When Too Many Dreams Come True
The reviewing business is indeed a strange one, inevitably one thing leads to another, and another. Case in point this book. A few weeks ago I received a great solo album by Ken Hensley, for those of you not familiar with the name, Ken was part of the immensely popular 70′s band Uriah Heep. This album was titled Blood On The Highway, I had no information about it, had not even heard the name Ken Hensley in many years.
I really enjoyed the album, it was a finely crafted work, and one that clearly a great deal of thought had gone into its contents. It did not require a PhD in astrophysics to figure out that this was an autobiography set to music, the songs reflecting the up’s and down’s of being a rock star.
I mentioned this to my friend who had sent the album, â€œOh if you like the album you should read his book.â€ And in due course the book arrived on my doorstep.
About 40 pages into it I was going through bouts of Deja Vu. I knew the story already. I do so many interviews, that I wondered of perhaps I had interviewed Ken Hensley at some point, but no, it wasn’t that. Then it clicked, this was an almost identical story to that of Jock Bartley of Firefly. Two completely different people, two very different bands, yet incredibly similar stories, hard working musicians who find themselves suddenly at center stage, the good life rapidly consumes them, and then one day, the theater goes dark for them. What now?
Kens Hensley’s story is a poignant one, and Blood On The Highway is well written. It is also brutally honest. You can be at the top of the pile, you can have a Rolls Royce, you can have as much cocaine as you can stuff up your nose, as many women as you want, but are you getting rich? In a simple answer no. Indirectly you were merely an indentured servant to the record label. The lavish lifestyle came at a steep price, there was no free lunch. The five star hotel rooms, the booze on stage, the limo’s to the concert, someone picks up the bill, and inevitably it is the musician you pays, maybe not today, but soon.
A platinum album, a sold out tour, and yet you are still in the hole to the record label. The cycle becomes unbreakable. More albums, more tours, greater excess, and continue till you physically and mentally just can not.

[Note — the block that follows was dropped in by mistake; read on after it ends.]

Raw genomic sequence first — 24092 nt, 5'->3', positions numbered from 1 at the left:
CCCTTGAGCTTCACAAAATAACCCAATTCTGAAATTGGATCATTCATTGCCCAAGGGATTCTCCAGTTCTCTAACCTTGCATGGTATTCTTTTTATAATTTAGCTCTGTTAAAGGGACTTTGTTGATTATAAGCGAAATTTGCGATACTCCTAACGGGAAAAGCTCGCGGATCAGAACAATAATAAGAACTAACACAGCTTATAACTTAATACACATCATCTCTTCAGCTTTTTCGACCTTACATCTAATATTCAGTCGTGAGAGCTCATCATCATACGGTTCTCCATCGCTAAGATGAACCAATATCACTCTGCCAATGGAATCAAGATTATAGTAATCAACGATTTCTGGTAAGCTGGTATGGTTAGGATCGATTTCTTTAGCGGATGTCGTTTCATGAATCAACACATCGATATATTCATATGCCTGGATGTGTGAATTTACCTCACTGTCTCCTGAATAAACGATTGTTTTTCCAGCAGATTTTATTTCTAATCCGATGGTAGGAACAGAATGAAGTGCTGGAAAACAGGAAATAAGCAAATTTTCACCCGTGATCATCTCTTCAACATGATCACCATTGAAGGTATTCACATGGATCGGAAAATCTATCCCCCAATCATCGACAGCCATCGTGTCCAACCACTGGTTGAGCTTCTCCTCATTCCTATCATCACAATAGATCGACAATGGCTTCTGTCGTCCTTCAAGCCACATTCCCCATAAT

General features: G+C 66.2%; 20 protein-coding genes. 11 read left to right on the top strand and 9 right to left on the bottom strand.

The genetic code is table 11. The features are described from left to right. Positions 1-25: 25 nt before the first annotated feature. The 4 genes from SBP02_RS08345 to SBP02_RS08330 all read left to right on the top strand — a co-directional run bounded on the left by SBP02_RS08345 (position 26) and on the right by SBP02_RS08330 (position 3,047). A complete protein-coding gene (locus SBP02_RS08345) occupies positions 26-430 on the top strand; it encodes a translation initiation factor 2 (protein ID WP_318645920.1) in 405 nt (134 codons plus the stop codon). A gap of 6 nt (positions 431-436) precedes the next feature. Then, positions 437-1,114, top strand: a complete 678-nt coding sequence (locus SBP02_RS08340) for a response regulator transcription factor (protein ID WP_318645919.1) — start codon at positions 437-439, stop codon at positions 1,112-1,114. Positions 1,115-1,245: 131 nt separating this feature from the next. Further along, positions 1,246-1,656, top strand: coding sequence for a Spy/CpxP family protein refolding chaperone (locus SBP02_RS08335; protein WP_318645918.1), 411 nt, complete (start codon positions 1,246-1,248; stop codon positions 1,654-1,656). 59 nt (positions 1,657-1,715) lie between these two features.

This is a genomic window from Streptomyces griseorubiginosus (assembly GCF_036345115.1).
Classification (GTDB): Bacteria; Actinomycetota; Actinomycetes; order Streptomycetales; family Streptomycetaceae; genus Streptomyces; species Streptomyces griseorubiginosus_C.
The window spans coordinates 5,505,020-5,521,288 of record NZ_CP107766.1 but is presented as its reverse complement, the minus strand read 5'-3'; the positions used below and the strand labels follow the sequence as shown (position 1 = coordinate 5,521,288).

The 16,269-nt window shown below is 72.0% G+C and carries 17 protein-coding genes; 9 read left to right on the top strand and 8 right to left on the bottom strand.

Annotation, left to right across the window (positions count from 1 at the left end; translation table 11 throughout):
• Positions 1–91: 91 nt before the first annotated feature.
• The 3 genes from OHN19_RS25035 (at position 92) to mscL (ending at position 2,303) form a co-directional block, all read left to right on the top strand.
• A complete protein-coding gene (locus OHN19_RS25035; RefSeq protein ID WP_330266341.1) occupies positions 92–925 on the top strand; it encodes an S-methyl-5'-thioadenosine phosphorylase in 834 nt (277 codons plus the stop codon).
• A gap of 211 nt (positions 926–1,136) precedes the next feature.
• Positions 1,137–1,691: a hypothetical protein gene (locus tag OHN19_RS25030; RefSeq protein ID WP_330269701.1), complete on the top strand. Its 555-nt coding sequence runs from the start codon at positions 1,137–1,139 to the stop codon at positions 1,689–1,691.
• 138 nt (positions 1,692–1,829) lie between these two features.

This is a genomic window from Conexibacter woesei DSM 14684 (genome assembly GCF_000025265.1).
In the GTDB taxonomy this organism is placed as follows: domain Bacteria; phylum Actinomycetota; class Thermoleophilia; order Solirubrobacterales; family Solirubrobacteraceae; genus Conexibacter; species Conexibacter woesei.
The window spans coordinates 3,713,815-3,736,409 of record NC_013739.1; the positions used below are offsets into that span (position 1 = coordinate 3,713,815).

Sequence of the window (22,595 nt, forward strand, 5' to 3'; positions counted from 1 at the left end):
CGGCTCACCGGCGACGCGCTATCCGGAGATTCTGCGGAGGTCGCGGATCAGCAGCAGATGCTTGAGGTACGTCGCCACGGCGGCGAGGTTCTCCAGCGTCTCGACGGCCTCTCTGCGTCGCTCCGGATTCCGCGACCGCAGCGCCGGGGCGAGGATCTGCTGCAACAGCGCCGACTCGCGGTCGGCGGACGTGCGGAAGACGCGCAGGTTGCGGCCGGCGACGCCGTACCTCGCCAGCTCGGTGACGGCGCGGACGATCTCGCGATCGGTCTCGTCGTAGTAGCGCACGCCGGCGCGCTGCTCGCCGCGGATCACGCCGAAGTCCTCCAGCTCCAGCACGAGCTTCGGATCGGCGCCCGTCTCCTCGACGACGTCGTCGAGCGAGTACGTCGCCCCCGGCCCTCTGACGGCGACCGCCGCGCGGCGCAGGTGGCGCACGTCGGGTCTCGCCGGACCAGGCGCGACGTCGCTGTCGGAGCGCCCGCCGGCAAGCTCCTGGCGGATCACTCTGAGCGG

What happens when the light fades? To quote from the Blood On The Highway Cd track I Did It All:
There’s a new face up on stage tonight
A new star on the door
A new name on the billboard now
Where mine had been before
How true that is. I have spent the past year or so chasing down interviews with people who in the 70′s were superstars and would not have given a lowly reviewer like me the time of day. Today they still gig, but today they play for a crowd of 50 to 200 people rather than the packed 50,000 seat auditorium. Also today they are happy to spend an hour talking to me. Few still drive Rollers, or Ferrari’s, fewer still travel with a huge entourage, and almost all of them lament about the deceptive business practices of the music industry in the 70′s and 80′s. This book should be required reading for any musician that has aspirations of getting a song on the Billboard Top 100.
Blood On The Highway is not all negative though, it contains some very, very funny parts. As the old saying goes, fact is often stranger than fiction. Ken Hensley aptly points out that no popular musicians biography would be complete without a Keith Moon story, and Kens is better than most, involving a 5 star hotel, and a stick of dynamite! Ken also has a delightful story involving Charlie Daniels (of The Devil Came Down From Georgia fame) and MTV. I guess I could sum the story up by saying ‘There is more than one way to skin a cat’.
Great book, if you have anyone on your Christmas list that is a fan of great music, and a great story, buy them Blood On The Highway, it is printed on high gloss paper, and there are photos on virtually every page, this is a must have for every Hensley fan. Actually buy them the CD as well!
Blood On The Highway Book. (Retail Info TBA)